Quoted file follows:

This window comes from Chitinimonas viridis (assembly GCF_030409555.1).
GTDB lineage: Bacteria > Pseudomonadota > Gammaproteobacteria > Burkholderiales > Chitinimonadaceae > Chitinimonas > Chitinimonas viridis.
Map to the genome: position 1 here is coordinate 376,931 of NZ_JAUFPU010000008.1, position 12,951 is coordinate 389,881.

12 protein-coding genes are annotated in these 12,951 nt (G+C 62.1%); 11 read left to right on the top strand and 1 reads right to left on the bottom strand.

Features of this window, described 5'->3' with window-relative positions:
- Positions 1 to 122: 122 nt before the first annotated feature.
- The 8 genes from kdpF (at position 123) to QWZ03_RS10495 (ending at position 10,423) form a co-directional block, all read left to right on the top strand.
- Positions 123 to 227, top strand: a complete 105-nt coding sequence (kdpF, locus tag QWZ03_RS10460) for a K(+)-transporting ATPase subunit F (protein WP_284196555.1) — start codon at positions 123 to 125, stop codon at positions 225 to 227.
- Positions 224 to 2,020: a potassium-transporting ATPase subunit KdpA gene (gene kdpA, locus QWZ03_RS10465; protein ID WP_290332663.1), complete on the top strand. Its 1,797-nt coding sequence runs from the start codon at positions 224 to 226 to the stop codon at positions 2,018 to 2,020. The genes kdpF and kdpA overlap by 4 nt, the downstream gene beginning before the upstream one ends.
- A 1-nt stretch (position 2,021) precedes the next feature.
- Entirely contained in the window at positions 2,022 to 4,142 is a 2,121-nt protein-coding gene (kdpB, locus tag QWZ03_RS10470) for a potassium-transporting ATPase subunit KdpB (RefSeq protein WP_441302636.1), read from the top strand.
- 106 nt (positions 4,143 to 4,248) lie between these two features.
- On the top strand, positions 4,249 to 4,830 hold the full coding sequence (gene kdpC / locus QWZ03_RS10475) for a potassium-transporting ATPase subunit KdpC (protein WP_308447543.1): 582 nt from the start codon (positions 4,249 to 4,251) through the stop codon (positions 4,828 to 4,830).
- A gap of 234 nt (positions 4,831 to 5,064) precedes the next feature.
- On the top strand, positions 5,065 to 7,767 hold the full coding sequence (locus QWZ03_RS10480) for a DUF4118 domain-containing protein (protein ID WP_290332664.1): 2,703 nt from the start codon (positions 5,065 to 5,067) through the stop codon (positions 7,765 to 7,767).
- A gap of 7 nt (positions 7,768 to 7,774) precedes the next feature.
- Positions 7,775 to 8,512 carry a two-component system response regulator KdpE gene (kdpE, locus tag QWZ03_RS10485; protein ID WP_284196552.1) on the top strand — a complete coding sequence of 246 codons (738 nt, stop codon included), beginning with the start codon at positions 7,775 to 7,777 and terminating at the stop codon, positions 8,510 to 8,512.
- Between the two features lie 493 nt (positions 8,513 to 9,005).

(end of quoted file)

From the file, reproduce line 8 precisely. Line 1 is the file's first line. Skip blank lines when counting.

- Positions 123 to 227, top strand: a complete 105-nt coding sequence (kdpF, locus tag QWZ03_RS10460) for a K(+)-transporting ATPase subunit F (protein WP_284196555.1) — start codon at positions 123 to 125, stop codon at positions 225 to 227.